Andy Lucien brings the repressed Edwin to vivid life. He’s nicely matched by Jonathan Majors as Henri, still optimistic despite horrific persecution from the regime. Natalie Paul’s Judith is a masterpiece of body language, forcefully illustrating the gradual revival of her character’s spirit as the revolution seems to bring her hope—however briefly. The Haitian accents of the cast are (at times) a bit too heavy, though. When actors were facing away from me, I often lost lines—a pity with a script this literate.
Scenic designer Daniel Zimmerman smartly conjures up the beach, Edwin’s studio, and Edwin and Judith’s home with only a few set pieces and some piles of sand. The lights, sound, Tom Dugdale’s direction, and the fine work of the actors do the rest.
“Cry Old Kingdom” was one of the best things I saw at Humana this year. Its illustration of the horrors faced by so much of the world on a regular basis is so vivid, though, that it makes the angst of some of the characters in the other four plays I saw feel trivial by comparison. Not being able to find yourself, for example, looks like pretty small beer compared to not being able to prevent the Tonton Macoutes from finding you. That’s an invidious comparison, perhaps, but it’s hard to avoid those thoughts when you see five plays in three days.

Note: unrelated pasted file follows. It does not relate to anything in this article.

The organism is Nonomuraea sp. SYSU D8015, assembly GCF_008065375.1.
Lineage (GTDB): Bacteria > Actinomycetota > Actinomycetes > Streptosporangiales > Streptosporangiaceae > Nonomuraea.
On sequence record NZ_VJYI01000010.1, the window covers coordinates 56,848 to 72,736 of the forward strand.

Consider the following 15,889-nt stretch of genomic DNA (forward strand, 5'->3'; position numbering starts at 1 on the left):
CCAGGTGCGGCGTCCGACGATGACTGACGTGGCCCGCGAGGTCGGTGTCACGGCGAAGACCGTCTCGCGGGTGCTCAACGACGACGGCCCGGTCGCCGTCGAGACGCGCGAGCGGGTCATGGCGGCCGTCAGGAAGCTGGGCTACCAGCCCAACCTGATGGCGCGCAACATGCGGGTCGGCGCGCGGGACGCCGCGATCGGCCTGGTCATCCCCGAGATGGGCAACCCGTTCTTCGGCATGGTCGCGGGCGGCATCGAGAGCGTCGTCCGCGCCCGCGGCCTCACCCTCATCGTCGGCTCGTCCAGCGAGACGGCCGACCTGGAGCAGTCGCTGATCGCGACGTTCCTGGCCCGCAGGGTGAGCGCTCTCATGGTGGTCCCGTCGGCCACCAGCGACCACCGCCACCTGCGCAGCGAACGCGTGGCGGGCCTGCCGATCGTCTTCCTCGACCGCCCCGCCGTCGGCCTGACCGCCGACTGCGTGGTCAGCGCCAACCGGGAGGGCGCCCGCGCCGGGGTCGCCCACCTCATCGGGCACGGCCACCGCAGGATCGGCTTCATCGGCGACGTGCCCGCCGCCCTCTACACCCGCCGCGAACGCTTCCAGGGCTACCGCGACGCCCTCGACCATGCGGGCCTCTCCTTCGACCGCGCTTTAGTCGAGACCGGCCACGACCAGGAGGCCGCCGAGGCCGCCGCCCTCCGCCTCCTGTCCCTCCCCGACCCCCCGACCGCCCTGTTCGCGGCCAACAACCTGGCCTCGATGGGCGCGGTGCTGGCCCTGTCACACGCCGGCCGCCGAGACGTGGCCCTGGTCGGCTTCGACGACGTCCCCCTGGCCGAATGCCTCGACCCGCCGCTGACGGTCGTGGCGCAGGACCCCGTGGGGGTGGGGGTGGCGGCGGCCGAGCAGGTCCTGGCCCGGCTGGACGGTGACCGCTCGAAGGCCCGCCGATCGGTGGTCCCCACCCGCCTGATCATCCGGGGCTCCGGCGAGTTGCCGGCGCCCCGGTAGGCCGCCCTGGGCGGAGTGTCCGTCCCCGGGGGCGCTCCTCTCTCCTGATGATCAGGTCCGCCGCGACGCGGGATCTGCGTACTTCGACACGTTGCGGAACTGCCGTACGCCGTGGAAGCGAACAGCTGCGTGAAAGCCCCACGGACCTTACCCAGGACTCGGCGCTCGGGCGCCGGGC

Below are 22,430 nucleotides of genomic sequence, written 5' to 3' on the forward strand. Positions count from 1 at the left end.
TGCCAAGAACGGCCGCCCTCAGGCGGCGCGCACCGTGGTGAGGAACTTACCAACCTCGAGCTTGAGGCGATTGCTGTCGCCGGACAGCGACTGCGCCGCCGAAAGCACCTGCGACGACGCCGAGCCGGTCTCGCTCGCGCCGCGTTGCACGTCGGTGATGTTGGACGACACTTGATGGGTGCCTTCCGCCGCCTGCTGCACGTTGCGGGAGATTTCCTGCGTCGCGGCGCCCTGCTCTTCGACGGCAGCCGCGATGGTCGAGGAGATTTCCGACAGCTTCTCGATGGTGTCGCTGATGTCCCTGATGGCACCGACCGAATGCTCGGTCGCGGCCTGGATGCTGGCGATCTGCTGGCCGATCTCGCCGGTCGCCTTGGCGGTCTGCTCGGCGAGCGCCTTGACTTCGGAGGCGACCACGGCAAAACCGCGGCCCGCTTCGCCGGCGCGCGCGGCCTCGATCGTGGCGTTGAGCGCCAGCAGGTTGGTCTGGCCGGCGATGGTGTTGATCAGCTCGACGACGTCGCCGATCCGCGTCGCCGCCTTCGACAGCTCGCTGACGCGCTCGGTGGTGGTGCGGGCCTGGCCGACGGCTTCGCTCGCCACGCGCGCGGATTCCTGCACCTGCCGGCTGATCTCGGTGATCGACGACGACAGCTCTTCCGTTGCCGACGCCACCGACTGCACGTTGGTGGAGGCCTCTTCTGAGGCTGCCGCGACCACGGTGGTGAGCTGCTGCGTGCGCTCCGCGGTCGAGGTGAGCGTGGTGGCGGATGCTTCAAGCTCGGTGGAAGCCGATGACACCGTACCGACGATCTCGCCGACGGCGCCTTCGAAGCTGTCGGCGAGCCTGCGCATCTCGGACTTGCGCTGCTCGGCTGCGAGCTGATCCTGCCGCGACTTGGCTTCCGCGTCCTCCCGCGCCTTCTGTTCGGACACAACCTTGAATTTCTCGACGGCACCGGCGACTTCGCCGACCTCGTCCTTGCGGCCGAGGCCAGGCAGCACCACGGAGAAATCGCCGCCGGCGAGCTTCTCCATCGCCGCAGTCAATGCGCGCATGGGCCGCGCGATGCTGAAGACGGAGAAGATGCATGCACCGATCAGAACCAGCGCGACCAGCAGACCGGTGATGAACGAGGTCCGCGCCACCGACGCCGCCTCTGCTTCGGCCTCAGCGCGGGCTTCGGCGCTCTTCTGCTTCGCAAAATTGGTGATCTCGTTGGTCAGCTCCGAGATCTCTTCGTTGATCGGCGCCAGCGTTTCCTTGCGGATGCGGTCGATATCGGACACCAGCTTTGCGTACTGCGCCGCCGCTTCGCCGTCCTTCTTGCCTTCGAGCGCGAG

“O Guru Guru Guru or why I don’t want to go to yoga class with you” by Mallery Avidon
Directed by Lila Neugebauer
The Humana Festival of New American Plays at Actors Theatre of Louisville
Through April 7, 2012
Synopsis: “Lila does not want to go to yoga class with you. Not because she doesn’t like stretching or has no discipline or worries she might be bad at it. Not because she doesn’t like you. The reason Lila doesn’t want to go to yoga class is not easy to explain, but that doesn’t mean she isn’t going to try… When you discover that the system of belief in which you once found meaning no longer holds currency for you; when you find yourself a little older, but not necessarily wiser; when the question of ‘where do I go from here’ feels impossibly high-stakes, but impossible to answer, what do you do? Lila is hoping to figure it out today—and she has brought notes.”